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Sainsbury's works with new research centre to develop lower alcohol wines consumers want to drink

Published:  22 May, 2015

Sainsbury's has teamed up with the University of Adelaide to part-fund wine research at a new wine innovation centre in Australia that will look at developing lower alcohol wines.

The Training Centre for Innovative Wine Production at the University of Adelaide is looking to address challenges facing the industry and has a pipeline of 18 projects ranging from climate change, water limitations and increased production costs, to changing consumer preferences. They will straddle viticulture techniques through to fermentation projects and consumers preference and insight. Other partners include Treasury Wine Estates.

Sainsbury's winemaker Ryan Carter told Sainsbury's had been working with the University of Adelaide since 2012 and its funding supported thirteen projects in the consortium research activity.

"We are participating in the consortium to better understand innovative wine production and alcohol management in a challenging climate - both environmentally and also in a social responsibility context," he said. "I'll be there myself in June to participate in tastings and other activities relating to the entire scope of the consortium. Some of the projects do have relevance to our 20 x 20 targets of doubling the sales of lighter alcohol wine and reducing the average alcohol content (abv) of own brand wine and beer."

"Being able to participate in such a forward-thinking, professional research consortium is a great opportunity for Sainsbury's and I'm delighted that we'll be able to bring our own technological insights and experience to help drive the research forward," he said.

Professor Vladimir Jiranek, Professor of Oenology and director of the new facility, told he had particularly wanted to a UK retailer on board because the UK is such an important export market and the majority is sold through the multiple grocers.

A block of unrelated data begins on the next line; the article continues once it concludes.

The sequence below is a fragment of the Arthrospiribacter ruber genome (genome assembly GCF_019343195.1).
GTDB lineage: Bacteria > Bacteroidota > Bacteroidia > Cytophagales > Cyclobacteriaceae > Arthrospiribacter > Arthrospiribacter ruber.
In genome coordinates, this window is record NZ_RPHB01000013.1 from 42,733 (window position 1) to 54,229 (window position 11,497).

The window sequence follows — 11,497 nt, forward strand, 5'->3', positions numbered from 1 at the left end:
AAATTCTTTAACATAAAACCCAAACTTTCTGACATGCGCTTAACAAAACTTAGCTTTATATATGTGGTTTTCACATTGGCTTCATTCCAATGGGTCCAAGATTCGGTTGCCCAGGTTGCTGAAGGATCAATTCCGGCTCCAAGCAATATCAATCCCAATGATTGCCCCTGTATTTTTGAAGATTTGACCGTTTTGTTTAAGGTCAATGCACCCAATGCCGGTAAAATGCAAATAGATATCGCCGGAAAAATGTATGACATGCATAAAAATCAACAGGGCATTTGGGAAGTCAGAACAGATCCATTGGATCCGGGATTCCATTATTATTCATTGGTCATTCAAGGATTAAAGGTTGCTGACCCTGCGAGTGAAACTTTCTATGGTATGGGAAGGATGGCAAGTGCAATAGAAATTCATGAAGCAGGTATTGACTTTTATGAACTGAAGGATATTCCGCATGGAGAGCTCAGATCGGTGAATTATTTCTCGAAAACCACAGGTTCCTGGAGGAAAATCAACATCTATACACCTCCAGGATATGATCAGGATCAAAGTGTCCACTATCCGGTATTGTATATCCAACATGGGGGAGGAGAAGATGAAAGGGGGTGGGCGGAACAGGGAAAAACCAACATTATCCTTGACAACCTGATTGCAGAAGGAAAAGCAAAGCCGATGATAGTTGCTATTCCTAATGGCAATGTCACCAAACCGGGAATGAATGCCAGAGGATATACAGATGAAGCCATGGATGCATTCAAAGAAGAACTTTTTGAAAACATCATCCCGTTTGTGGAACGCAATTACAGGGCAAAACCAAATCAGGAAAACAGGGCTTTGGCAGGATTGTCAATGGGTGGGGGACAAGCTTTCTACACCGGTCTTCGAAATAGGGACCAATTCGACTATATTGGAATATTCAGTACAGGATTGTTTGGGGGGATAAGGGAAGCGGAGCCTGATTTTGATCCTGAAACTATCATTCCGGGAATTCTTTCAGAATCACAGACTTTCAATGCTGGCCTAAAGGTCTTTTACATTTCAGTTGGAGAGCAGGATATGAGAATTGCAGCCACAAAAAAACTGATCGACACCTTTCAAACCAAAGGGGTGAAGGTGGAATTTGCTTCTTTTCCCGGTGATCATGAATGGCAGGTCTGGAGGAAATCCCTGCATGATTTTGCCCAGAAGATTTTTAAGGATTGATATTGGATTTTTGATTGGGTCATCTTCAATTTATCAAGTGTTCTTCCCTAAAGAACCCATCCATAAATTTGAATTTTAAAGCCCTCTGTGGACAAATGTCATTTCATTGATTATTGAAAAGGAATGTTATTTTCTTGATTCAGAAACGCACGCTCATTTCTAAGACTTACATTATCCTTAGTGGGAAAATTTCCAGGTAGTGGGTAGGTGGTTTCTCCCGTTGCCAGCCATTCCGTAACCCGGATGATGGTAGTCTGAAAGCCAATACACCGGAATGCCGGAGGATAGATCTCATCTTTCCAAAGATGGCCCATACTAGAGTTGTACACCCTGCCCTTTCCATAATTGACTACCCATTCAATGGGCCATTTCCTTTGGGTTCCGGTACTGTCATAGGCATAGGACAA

He confirmed Sainsbury's is expected to be particularly involved in two projects that investigate lower alcohol and lower sugar wines. One will look at consumer and market barriers to accepting reduced alcohol content, while the other will research viticulture practises to boost the yields of flavour-rich grapes that are not high in sugars.

The Australian Reserch Council Training Centre for Innovation Wine Production [photo credit: Duc-Truc Pham, University of Adelaide]Duc-Truc Pham, University of Adelaide

There was an increasing emphasis on lower alcohol, lighter styles, Jiranek said, and the project was keen to look at managing alcohol at the 16 - 12% abv level. "The core objective [of these two projects] will be balancing all the ingredients, and flavour and alcohol are the most important in that. We would love to produce a wine with 0% alcohol that tastes like 15% but even if we get a quarter of the way, that would be good. 10% or 5% is also desirable," he added.

The government's Responsibility Deal it is looking to remove one billion units from the UK market, and Sainsbury's says it has already boosted its sales of lighter alcohol wines 32% since 2010 under its 20x20 Sustainability Plan.

The Australian Reserch Council Training Centre for Innovation Wine ProductionThe Australian Reserch Council Training Centre for Innovation Wine ProductionSource: Duc-Truc Pham, University of AdelaideThe Australian Reserch Council Training Centre for Innovation Wine Production [photo credit: Duc-Truc Pham, University of Adelaide]

Jiranek added the centre would take a "multi-faceted" approach to tackling key challenges facing the industry, building a body of knowledge and finding technological solutions.

"The knowledge and technologies arising from the Centre will help the industry make the best wines that will be sought after domestically and internationally," he said. "We aim to underpin and enable more profitable grape-growing and winemaking while achieving the desired flavour and alcohol balance that consumers want."

The centre was funded by a three-year grant of Aus $2.4m from the Australian Research Council, and the Australian Grape and Wine Authority, along with 11 other organisations, including Sainsbury's, Treasury Wine Estates Vintners and Lowe Wines. Although the funding is initially running for three years, Jiranek there was potential to extend this with a refunding bid sometime in 2017.

The Australian Reserch Council Training Centre for Innovation Wine Production was opened at the University of Adelaide this week [photo credit: Duc-Truc Pham]Duc-Truc Pham, University of Adelaide